Capacitors in Series
A capacitor is a two-terminal passive component that can store energy electrostatically in an electric field. There exist different types of capacitors, but all contain two electrical conductors separated by a dielectric between the conductors. The purpose of the dielectric is to increase the storage charge capacity of the capacitor.
Multiple connections of capacitors in series can be modeled as a single equivalent capacitor in series. The total equivalent capacitance of the capacitors in series is always less than the smallest capacitor present in the circuit.
Equivalent Capacitance of Capacitors in Series
Consider a series connection of N capacitors having equivalent circuits, also as shown below. The same current is flowing through all the capacitors as they are in series.
If a current I is flowing through a capacitor having capacitance C, the voltage V across the capacitor at any interval of time is equal to,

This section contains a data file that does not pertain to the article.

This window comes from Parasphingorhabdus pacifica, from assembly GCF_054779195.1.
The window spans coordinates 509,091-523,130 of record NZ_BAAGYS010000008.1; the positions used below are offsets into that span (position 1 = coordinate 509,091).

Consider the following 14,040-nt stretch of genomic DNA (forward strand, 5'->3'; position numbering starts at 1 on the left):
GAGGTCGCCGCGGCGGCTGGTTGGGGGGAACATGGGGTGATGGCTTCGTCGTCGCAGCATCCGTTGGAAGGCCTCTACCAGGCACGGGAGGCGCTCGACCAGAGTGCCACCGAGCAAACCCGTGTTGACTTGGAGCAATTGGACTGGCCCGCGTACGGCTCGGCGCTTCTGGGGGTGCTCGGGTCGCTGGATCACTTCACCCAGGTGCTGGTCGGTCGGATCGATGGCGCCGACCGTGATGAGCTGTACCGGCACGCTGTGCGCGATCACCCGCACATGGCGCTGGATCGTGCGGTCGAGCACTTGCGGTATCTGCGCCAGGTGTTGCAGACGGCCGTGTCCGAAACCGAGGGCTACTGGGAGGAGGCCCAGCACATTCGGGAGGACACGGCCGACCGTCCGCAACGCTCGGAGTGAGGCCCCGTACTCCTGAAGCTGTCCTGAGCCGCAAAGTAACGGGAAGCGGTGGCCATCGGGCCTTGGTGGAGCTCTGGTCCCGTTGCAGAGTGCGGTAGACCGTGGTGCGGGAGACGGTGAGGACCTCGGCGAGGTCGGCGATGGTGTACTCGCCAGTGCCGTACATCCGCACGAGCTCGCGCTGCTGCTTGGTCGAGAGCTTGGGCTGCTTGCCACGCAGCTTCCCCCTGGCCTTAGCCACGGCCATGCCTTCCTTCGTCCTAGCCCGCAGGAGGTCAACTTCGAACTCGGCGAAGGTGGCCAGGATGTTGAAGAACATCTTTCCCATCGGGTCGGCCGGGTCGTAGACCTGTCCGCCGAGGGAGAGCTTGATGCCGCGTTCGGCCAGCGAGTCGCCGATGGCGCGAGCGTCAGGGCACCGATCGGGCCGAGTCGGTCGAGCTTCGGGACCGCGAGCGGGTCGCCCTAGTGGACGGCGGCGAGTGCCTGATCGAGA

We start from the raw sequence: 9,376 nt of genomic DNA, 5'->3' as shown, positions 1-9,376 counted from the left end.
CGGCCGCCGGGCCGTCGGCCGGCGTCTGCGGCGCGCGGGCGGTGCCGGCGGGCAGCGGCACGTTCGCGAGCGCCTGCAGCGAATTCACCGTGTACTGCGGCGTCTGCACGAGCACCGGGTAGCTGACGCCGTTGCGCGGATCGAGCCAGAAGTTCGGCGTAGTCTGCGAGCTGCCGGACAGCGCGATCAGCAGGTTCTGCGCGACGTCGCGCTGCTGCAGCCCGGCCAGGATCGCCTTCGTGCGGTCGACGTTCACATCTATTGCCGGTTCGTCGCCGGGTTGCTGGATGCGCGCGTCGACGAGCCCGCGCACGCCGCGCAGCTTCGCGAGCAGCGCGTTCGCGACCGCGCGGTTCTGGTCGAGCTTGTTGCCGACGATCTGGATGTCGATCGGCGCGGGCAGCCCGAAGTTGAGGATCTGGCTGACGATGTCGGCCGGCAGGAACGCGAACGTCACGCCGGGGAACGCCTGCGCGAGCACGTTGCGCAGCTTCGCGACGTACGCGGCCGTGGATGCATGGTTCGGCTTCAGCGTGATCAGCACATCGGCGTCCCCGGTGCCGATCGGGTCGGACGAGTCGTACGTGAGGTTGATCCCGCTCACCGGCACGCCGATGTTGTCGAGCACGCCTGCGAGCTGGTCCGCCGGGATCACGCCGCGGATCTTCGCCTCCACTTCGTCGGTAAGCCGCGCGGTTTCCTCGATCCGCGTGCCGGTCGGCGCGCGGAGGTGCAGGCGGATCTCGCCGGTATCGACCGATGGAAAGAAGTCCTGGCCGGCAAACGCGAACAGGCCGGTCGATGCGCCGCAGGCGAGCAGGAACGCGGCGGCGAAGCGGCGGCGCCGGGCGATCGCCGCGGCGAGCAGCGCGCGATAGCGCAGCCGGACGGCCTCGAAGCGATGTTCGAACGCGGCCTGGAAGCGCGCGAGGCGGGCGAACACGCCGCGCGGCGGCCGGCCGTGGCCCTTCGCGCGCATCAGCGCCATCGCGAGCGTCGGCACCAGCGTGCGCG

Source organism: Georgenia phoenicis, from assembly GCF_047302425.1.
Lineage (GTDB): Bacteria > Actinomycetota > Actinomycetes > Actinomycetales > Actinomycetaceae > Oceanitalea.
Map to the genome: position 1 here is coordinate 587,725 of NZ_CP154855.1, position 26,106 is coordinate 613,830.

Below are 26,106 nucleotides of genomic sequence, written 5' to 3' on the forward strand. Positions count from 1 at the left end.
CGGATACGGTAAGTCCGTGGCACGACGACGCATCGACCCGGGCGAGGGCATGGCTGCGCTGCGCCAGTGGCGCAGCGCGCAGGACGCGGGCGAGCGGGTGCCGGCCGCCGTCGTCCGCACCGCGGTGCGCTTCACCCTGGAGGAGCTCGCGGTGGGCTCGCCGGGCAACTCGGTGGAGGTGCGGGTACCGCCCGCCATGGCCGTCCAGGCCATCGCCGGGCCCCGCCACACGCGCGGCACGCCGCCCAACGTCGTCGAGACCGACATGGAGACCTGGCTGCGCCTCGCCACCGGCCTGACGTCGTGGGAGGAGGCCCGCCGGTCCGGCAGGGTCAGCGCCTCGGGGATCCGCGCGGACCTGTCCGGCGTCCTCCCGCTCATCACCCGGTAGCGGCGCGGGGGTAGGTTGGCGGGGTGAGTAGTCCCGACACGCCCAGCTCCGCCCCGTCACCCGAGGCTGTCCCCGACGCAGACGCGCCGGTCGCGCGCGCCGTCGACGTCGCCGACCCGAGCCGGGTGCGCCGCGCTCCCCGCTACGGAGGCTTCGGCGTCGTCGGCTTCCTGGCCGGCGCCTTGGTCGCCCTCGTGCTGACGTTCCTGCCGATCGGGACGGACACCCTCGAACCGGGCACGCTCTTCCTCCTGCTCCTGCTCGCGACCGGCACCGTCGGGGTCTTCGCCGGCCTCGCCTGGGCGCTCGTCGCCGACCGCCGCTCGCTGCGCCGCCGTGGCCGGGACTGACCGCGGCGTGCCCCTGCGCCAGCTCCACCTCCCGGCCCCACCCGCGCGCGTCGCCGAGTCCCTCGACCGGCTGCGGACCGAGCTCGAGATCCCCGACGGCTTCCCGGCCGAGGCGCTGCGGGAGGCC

Capacitors in series are similar to that of resistors in parallel. The equivalent capacitance of capacitors in series is always less than the value of the smallest capacitance present in the circuit. For two capacitors, C1 and C2 connected in series, the equivalent capacitance will be:
Voltage and Current Across Capacitors in Series
For simplification, assume two capacitors C1 and C2 connected in series and voltage across capacitor are V1 and V2, respectively, as shown below:
Since the capacitors are in series, the current through both the capacitors will be the same. The total equivalent capacitance will be,
Since the capacitor is in series, the charge will not get distributed between capacitors. If Q1 and Q2 are the charges across capacitors C1 and C2, respectively, then
Capacitors in Series Formula
When N number of capacitors are connected in series, then the overall equivalent capacitance is calculated by the given Capacitors in series formula:
|Important Topics for Gate Exam|
|2s Complement||Acid Properties in Dbms|
|Angle of Contact||Asynchronous Counter|
|Belt Drive||Bending Moment|
|Bending Stress||Boolean Theorems|
|Boundary Layer||Bresenham Line Drawing Algorithm|